The popularity of mixed containers continues to grow. Both wholesale and retail growers are producing a variety of designs and container sizes to satisfy consumer demand. As a result, mixed containers are described as refreshing profit centers for most operations. For the third year, we conducted container trials at The Ohio State University (OSU), Columbus Campus. Our objective is to evaluate the long-term performance of the mixed containers. They all look great when they leave the greenhouse or garden center, but how do they look two or three months after they have been in the hands of a consumer?
We evaluated mixed combinations and monocultures (single cultivars per pot). Combination designs were provided by the participating companies (see sidebar, below left). Combination recipes were provided by two of the three companies who sent us plant material: Bodger Botanicals and Ecke Ranch/Flower Fields. Fischer USA sent geraniums to be used in the combinations. We also designed “OSU Custom Comb-inations,” which utilized plant material from all participating companies. Individual cultivar components were grown in the monoculture containers as well.
The trial leader and trial manager evaluated plants on a monthly basis in July, August and Sept-ember 2005. Consumer preference evaluations were also conducted monthly by our 16-member team of Master Gardeners.
Transplanting was done May 26 through June 3, 2005, in 12-inch plastic containers for monocultures or 16-inch plastic containers for combination plantings using MetroMix 360 with coconut coir as a substrate. Pots were located outdoors in full sun. A preventative drench of PlantShield (Trichoderma harzanium) was applied to plants before transplanting. There were two replications for the monocultures and three replications for most combination plantings.
Plants were watered using an irrigation system on a timer. The length of irrigation time was adjusted as needed. Containers were fertilized two weeks after transplanting and then at 1-week intervals for the first three weeks with a 20-10-20 water-soluble fertilizer at a rate of 200-ppm nitrogen. Fertilization was then reduced to once-a-month intervals for the remainder of the trial period.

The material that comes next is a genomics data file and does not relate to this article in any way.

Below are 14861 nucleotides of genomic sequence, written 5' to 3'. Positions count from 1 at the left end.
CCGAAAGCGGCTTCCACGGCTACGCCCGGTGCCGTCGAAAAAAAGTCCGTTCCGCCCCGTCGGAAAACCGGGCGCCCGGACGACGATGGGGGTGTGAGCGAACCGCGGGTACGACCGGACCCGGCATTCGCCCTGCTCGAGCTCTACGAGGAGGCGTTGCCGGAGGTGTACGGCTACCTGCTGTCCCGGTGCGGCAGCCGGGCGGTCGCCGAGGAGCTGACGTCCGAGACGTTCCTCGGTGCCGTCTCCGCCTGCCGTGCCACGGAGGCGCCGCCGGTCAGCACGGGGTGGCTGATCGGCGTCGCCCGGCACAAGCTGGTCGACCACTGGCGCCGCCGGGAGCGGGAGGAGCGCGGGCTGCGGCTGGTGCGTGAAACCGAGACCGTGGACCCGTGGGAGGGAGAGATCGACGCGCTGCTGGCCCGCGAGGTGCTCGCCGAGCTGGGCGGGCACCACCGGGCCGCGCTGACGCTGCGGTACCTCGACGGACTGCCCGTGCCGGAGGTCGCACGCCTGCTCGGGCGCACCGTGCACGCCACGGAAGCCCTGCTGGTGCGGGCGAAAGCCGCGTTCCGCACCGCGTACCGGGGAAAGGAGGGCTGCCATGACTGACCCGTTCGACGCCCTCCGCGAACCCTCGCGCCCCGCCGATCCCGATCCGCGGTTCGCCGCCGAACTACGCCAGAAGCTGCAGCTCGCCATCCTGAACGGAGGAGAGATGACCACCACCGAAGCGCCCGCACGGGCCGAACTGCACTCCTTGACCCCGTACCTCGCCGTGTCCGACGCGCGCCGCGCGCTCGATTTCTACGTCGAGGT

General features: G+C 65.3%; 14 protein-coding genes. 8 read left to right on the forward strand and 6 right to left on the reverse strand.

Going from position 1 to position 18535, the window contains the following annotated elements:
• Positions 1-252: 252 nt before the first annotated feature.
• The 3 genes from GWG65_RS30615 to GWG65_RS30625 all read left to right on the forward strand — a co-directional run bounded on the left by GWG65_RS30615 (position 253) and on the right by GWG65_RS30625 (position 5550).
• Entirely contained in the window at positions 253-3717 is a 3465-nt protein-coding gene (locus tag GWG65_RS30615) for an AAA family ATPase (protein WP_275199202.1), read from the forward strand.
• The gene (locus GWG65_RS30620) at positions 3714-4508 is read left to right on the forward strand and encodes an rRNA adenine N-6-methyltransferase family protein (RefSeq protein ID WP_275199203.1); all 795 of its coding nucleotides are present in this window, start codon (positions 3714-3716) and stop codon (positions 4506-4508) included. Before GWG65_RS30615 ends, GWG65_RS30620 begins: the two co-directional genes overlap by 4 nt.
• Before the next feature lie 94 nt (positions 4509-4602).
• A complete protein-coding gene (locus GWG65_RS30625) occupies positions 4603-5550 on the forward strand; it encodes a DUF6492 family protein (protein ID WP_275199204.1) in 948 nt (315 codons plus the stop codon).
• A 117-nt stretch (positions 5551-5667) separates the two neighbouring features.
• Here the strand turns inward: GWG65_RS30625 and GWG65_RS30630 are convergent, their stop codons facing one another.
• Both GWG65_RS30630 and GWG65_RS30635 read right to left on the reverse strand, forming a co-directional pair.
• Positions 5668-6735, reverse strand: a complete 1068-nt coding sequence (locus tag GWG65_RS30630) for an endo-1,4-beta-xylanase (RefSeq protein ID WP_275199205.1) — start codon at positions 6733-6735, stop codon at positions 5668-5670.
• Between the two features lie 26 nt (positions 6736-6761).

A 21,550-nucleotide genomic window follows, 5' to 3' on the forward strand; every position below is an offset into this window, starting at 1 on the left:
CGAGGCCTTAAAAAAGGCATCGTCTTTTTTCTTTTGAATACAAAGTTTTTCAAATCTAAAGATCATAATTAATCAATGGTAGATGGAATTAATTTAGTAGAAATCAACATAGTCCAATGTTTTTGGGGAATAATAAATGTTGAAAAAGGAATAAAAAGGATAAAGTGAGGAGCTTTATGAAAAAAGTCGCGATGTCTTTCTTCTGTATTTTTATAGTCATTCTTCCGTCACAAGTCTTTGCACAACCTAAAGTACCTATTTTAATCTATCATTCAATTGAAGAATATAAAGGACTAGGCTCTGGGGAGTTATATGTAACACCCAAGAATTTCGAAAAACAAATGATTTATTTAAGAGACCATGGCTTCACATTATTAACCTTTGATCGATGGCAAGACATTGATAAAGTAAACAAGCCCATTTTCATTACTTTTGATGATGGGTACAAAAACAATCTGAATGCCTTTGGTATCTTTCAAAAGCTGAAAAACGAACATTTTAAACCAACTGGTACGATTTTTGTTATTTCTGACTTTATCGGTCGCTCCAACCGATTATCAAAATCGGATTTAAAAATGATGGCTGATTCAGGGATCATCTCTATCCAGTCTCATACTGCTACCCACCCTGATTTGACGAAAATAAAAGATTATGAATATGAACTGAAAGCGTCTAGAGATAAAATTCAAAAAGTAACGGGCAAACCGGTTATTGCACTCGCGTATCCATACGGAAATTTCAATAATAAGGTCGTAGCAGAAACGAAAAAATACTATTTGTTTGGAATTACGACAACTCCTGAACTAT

Two types of evaluation were conducted.
OSU evaluation. The trial leader and trial manager evaluated for balance and dominance and performance of each individual species/cultivar in the combination. These evaluations were performed on July 7, July 28 and Sept. 7, 2005.
Consumer preference evaluation. Our group of Master Gardener volunteers performed the evaluations on Aug. 9 and Sept. 8, 2005. Overall appearance and aesthetics of the containers were rated on a personal preference basis.
The ratings were based on a 1-5 scale: 1 = poor/not acceptable; 2 = fair; 3 = good; 4 = very good; and 5 = excellent.
For the mixed containers only, we used an index called “balance/dominance” of the combination. This index is a descriptor of the dominance of a particular component of the mix. In other words, is there one or more species “taking over” the mix? This index is not related to aesthetics; a very balanced combination may not look appealing and vice versa. This index was also measured on a 1-5 scale.
In this article, we present only a sampling of the top combinations from the companies submitting “recipes” plus the OSU custom combinations. Results for all other combinations can be seen at our Web site, http://floriculture.osu.edu/archive/feb06/MixedContainerTrial05.html .
Like we have noticed in previous years, it was clear in 2005 that, for the most part, the ratings of combinations and individual plants in the combinations decrease as the season progresses. For the most part, the difference among recipes is the rate of decline.
It is extremely important for growers designing combinations to think what will happen “down the road” with their mixed containers. Some plants look really great when they are removed from their 4-inch containers and combined together, but if one plant is very vigorous and the other is not, most likely the customer will end up with what we call a monoculture, a container with basically one species.
Some plants look really great when they are in the greenhouse, but when subject to the customer’s “real world,” they do not perform well or even die. Some mixed container designers may choose a plant knowing that it will only perform during certain periods and then decline. In this case, customers should be informed so they are not disappointed.
Some growers use the “grow and plant” method to create their containers: They grow individual plants in 4-inch containers and then transplant them into a large container to create the combination. Other growers prefer the “plant and grow” alternative: This involves planting rooted cuttings and/or liners in a large container to create the combination. Another alternative would be a mix of both methods, which entails planting rooted cuttings of vigorous plants and installing plants pre-grown in 4-inch containers for less vigorous ones. Based on some of our observations, the third method is probably the best (see Figure 1, above), although it requires more planning and work.